We called 120 pharmacies: buying the morning-after pill on Sunday is an arduous task

MaltaToday exercise finds that on average 64% of pharmacies open on a Sunday sell the morning-after pill

The exercise showed that from the 120 pharmacies across Malta and Gozo contacted by a journalist posing as a client, an average of 64% sell the morning-after pill
The exercise showed that from the 120 pharmacies across Malta and Gozo contacted by a journalist posing as a client, an average of 64% sell the morning-after pill

Buying the morning-after pill in Gozo on Sunday can be very problematic, an exercise undertaken by MaltaToday has revealed.

On two of the six Sundays surveyed by this newspaper in November and December none of the two pharmacies open on the given days sell the emergency contraception.

Women in Gozo requiring the morning-after pill on those particular Sundays will have to travel to Malta.

The exercise showed that from the 120 pharmacies across Malta and Gozo contacted by a journalist posing as a client, an average of 64% sell the morning-after pill.

However, the rate ranges from 50% on one Sunday in November to 75% on another, making it an arduous task to source the emergency contraception.

The exercise covered the entire month of November, the first week of December and the 8 December, which is a public holiday.

On Sundays and public holidays, only 20 pharmacies across Malta and Gozo are open on a regional roster basis. Some will open on more than one Sunday.

This newspaper called up the individual pharmacies and posed as a client wanting to buy the morning-after pill.

The morning-after pill (MAP) is a type of emergency birth control which is used to prevent pregnancy for women who have had unprotected sex, or whose birth control method failed. It is recommended that the morning-after pill is taken within 72 hours of having intercourse and the earlier it is taken the more effective in can be in preventing an unwanted pregnancy.

MAP was introduced to Malta in 2016 and deemed as an OTC medication, meaning it could be sold over the counter in pharmacies without a doctor’s prescription as long as the person is over 18.

But MAP is also a contentious subject for pharmacists, who have the right not to dispense the pill on grounds of conscientious objection.

Some pharmacies have opted not to sell MAP outright, while in others individual pharmacists can decide not to sell it despite being available.

Women who request the morning-after pill over the counter are asked certain questions by pharmacists to ensure that it is taken correctly. But some women have complained that the questions are at times too personal or even unnecessary. They say they have felt “shamed” and “judged”.

The Chamber of Pharmacists has insisted that pharmacists should follow their guidelines, which are based on international standards. These guidelines tackle confidentiality and patient safety, among others.

From sympathy to conscientious objection: what we were told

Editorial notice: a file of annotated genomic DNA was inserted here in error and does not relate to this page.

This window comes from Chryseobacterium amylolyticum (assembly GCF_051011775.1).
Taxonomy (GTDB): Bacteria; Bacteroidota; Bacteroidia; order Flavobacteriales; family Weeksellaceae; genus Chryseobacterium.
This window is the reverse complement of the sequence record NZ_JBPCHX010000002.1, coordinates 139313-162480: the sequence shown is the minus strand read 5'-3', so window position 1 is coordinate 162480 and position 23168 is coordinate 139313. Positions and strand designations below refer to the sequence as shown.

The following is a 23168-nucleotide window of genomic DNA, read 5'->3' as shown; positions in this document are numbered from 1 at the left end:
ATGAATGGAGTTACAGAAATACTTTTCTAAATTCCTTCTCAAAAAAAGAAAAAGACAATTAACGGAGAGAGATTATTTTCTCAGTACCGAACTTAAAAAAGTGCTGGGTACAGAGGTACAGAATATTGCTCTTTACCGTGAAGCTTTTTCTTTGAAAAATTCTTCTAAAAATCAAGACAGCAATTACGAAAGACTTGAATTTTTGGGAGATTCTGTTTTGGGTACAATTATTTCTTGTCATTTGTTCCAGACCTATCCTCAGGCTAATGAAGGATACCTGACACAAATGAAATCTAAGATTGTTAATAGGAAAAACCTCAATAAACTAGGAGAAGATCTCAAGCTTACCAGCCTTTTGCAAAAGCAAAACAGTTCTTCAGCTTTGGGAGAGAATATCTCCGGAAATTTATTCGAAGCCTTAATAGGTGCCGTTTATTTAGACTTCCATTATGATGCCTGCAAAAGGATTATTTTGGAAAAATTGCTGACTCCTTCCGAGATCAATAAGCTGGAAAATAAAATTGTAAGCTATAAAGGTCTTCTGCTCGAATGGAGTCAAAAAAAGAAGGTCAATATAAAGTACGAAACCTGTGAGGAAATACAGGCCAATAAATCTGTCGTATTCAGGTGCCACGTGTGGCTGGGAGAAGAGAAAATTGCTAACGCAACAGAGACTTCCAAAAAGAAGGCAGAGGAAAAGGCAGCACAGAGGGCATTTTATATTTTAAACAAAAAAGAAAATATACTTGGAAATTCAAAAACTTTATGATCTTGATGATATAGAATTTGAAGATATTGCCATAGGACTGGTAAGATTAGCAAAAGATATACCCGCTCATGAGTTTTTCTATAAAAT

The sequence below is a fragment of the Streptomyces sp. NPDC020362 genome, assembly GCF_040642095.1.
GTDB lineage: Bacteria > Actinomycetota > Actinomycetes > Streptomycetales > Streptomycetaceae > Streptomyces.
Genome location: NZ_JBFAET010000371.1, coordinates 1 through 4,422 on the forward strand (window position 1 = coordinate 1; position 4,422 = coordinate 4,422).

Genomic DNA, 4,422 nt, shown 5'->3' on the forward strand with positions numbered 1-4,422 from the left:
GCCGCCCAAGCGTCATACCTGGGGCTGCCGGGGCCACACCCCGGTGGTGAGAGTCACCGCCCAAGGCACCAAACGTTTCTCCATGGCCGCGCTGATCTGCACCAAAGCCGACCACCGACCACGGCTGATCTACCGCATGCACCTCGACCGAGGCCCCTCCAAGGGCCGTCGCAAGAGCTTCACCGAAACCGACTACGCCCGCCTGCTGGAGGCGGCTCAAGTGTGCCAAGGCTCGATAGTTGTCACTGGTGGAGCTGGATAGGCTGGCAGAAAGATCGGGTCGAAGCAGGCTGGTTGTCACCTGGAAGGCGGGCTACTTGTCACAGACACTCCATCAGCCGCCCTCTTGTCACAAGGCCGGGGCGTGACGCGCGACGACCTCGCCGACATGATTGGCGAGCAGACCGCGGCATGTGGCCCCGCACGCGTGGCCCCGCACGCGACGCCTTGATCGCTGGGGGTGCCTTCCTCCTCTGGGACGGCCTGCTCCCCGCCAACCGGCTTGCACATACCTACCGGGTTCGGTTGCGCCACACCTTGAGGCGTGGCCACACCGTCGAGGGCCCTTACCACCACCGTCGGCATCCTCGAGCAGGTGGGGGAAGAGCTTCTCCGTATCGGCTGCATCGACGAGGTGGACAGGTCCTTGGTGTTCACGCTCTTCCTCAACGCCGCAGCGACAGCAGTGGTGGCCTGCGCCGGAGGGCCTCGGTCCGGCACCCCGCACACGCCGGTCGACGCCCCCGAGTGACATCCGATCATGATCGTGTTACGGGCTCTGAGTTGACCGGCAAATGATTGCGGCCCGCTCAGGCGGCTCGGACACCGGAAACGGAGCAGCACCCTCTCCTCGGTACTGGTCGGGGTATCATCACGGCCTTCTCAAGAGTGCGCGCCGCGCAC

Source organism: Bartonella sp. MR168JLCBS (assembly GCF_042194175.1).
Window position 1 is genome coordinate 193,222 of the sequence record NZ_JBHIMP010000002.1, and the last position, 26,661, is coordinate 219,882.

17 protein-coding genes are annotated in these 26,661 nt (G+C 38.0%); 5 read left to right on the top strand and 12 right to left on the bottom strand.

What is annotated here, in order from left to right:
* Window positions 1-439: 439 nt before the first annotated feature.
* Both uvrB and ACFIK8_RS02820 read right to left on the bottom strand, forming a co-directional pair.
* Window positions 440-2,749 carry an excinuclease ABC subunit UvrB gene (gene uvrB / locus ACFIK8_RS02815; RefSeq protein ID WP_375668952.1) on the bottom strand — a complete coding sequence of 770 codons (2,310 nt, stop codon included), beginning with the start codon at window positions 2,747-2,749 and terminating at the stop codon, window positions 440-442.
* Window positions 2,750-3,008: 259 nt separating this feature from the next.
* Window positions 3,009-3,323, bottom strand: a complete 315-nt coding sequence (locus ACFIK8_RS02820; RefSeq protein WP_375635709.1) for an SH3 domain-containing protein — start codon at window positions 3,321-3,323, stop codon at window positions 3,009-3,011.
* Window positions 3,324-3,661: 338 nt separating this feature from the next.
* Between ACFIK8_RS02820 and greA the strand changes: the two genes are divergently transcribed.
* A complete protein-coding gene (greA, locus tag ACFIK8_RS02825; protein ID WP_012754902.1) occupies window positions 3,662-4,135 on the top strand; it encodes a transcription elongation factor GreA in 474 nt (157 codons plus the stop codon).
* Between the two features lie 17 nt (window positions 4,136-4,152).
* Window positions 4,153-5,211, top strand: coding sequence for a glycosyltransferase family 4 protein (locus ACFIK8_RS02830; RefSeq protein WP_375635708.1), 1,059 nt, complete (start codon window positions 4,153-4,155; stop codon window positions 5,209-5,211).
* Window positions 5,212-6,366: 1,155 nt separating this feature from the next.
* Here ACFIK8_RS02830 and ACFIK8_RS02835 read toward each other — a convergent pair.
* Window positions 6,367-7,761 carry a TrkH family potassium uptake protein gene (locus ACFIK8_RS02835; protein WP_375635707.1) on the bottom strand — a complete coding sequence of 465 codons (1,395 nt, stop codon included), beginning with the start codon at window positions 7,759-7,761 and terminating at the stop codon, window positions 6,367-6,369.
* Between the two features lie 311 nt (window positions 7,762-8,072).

During the data collection exercise, MaltaToday experienced a wide range of responses from the pharmacists who picked up the phone. Some were sympathetic, while others were cold, and borderline hostile.

Several pharmacies were upfront that only specific pharmacists employed there would sell the morning-after pill, directing us to come between certain hours.

One pharmacy, in particular, asked what had happened, and why MAP was necessary, and another downright refused to answer any questions over the phone and in a hostile tone said the person needed to come to the pharmacy and speak to the pharmacist in person.

However, apart from a few outliers the majority did not ask inappropriate questions or make the caller feel uncomfortable.

A handful of pharmacists went out of their way to try and protect the caller, asking the questions over the phone as to minimise the “embarrassment” or “shame” a person may feel by being asked private questions in front of other customers.

One pharmacist told the caller to come in and just say their name, and that nothing else needed to be said.

In a handful of instances, the caller was told that she had to sign a declaration form, and have her ID card number recorded.

What needs to be asked

Speaking to MaltaToday, Doctors for Choice member Dr Natalie Psaila said that because the guidelines issued regarding MAP were broad, it allowed pharmacies to create their own systems. However, Psaila argued that this should not be allowed.

She said that the only acceptable questions a pharmacist should be allowed to ask relate to age, the last time the client had intercourse, when was the last period and whether she suffered from any allergies. “Anything other than these questions is extra, and in our opinion unacceptable,” she said.

MAP at Mater Dei Hospital

A related aspect is the unavailability of MAP at Mater Dei Hospital, Psaila said. “Unfortunately, it’s still not available at Mater Dei Hospital, even against payment. Rape victims, who may be admitted to hospital, often cannot go to a pharmacy and buy it,” she said.

Psaila said that rape victims need to rely on relatives to buy it for them once shops outside the hospital open and not all of them had someone who could help.

She said that while some doctors and nurses may pool together, and provide MAP for victims, there is no policy in place. This all depends on the initiative of the staff on call at the time, she added. “We know that the longer the MAP is delayed, the less likely it is to work, and with abortion in Malta being illegal even in cases of rape, the MAP is the victims' only hope of avoiding an unwanted birth,” she said.

Additional reporting by Nicole Meilak

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